AbstractAdults need to understand the significance of physical literacy in the early years to assist young children in developing a love of being physically active (Newport, 2013). Activity patterns established between birth and 6 years of age are an indicator of levels of physical activity for the next five years (Jones et al., 2013). Taylor and colleagues (2009) suggested that activity levels in young children can start to decrease at age 3. As such, supporting young children to engage in physical activity in their early years is important. Caregivers during those early years, including early childhood educators, serve as role models and are the gatekeepers to providing physical literacy development. However, Whitehead (2010) and Clark (2014) argue that early childhood educators may not recognize the importance or give attention to movement skills in young children, as they tend to focus on language, numeracy, social, and emotional skills development. Thus, increasing early childhood educators' understanding and promotion of physical literacy is necessary to improve the opportunities to develop physical literacy in young children. This presentation will focus on the role that adult caregivers play in the development of early childhood physical literacy. Specifically, the collaborative considerations between the City of Winnipeg and University of Winnipeg researchers regarding this issue and the subsequent creation and implementation of an evidence based physical literacy education program for adult caregivers (highlighting early childhood educators) of infants, toddlers, and preschool children will be discussed.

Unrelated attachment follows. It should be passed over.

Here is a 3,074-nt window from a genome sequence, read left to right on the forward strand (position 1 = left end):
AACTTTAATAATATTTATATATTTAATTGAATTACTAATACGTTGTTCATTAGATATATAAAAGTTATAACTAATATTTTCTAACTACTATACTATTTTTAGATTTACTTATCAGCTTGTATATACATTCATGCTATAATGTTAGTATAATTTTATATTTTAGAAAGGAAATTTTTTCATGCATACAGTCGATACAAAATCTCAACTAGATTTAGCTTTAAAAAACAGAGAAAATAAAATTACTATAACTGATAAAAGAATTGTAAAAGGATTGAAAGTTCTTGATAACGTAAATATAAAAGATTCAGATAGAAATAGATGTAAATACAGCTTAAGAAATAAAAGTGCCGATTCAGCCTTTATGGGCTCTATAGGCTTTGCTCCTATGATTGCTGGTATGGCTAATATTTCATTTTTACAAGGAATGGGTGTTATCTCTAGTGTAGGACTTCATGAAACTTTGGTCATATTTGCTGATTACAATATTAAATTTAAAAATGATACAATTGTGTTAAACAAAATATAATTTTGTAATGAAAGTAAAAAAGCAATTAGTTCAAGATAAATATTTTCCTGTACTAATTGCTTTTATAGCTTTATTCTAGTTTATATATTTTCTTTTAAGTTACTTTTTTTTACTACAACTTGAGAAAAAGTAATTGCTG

Acknowledgments: The City of Winnipeg Department of Community Development and Recreation Services